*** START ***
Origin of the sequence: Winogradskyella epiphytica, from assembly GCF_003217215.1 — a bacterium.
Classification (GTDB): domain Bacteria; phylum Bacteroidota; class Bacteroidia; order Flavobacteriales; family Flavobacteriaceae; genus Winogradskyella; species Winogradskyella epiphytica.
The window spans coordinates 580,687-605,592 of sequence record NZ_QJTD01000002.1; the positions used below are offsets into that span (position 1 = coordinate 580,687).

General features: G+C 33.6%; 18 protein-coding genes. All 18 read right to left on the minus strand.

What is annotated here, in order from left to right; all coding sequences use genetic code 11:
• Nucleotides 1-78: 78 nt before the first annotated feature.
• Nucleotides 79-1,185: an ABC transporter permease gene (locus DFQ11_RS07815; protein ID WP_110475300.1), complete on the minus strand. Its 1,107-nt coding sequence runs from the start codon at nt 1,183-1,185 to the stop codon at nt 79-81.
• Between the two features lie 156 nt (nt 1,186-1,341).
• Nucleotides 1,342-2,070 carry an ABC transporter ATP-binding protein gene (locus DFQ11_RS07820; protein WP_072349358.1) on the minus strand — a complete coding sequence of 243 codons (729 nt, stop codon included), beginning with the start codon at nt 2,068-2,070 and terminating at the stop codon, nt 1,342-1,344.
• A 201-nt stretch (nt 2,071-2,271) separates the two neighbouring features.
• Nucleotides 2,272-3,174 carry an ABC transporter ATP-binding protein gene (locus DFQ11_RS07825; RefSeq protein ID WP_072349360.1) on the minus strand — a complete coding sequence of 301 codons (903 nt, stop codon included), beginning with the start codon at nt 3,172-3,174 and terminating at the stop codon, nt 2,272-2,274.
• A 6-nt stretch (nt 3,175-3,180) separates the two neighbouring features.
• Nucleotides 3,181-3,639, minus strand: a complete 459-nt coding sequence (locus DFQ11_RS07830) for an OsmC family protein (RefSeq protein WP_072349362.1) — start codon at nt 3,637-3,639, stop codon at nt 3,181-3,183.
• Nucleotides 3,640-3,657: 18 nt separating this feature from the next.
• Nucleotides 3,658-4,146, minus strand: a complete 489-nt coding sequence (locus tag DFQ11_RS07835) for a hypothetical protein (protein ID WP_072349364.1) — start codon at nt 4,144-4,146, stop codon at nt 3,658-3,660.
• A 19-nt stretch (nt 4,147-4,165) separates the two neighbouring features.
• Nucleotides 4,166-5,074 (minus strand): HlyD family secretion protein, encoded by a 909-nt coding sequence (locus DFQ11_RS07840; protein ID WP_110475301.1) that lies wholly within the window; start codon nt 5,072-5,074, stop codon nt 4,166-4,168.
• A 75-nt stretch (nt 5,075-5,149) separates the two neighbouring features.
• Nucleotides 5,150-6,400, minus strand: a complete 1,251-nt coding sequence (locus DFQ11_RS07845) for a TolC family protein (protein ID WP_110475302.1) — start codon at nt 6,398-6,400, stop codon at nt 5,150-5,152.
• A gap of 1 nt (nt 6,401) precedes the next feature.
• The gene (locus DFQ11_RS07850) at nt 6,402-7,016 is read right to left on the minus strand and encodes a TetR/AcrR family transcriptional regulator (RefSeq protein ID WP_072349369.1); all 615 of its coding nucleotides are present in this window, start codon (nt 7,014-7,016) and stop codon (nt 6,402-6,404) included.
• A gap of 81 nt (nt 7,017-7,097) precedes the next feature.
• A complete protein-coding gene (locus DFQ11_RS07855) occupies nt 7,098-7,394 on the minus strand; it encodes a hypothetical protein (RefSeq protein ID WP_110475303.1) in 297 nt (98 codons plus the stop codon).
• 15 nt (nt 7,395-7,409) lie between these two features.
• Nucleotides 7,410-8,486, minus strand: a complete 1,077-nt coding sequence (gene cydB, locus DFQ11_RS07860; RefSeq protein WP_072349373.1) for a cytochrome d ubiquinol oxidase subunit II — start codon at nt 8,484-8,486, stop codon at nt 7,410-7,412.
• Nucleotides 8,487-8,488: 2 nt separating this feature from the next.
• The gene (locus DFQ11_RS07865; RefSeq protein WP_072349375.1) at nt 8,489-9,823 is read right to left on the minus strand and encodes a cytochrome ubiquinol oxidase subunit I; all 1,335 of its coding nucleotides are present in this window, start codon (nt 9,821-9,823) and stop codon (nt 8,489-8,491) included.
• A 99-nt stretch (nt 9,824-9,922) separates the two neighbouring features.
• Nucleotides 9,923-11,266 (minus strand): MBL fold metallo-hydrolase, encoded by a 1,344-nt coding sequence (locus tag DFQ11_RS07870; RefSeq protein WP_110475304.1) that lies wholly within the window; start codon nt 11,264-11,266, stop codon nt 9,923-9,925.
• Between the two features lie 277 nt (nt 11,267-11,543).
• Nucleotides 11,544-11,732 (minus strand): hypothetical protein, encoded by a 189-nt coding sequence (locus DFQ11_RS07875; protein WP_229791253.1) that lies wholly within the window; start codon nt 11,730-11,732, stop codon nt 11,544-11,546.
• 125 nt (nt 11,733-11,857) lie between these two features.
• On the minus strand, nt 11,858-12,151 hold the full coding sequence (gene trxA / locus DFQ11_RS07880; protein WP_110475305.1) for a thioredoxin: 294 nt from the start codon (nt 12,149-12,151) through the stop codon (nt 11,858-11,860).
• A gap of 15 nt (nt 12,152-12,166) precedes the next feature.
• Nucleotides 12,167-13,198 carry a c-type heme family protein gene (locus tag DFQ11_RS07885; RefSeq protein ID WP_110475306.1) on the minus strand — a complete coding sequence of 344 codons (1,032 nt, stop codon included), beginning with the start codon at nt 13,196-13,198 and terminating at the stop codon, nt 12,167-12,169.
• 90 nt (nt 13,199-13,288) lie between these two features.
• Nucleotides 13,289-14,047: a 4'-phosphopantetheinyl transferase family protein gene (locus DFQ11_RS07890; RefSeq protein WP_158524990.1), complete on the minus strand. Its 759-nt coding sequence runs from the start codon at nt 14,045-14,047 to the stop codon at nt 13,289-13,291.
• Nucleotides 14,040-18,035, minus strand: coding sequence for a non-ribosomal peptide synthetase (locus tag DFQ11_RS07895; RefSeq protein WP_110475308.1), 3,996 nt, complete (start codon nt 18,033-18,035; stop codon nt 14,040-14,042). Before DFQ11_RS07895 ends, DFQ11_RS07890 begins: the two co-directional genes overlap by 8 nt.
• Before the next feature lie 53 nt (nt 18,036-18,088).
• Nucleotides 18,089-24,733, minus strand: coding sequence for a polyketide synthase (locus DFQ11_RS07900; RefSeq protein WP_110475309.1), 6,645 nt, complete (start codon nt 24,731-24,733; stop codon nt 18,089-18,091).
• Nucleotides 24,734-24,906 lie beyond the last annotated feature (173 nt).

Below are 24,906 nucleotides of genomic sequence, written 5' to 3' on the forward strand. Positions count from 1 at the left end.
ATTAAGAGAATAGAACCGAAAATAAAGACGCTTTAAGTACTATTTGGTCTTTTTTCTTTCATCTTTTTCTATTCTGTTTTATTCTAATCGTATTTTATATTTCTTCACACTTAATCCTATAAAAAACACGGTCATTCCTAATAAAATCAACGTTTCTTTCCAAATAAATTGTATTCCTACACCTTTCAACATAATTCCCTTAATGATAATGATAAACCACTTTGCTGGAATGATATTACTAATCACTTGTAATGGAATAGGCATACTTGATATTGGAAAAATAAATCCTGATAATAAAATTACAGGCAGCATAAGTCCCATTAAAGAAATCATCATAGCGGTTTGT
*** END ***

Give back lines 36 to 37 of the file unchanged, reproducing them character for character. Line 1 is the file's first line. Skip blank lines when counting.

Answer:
• 90 nt (nt 13,199-13,288) lie between these two features.
• Nucleotides 13,289-14,047: a 4'-phosphopantetheinyl transferase family protein gene (locus DFQ11_RS07890; RefSeq protein WP_158524990.1), complete on the minus strand. Its 759-nt coding sequence runs from the start codon at nt 14,045-14,047 to the stop codon at nt 13,289-13,291.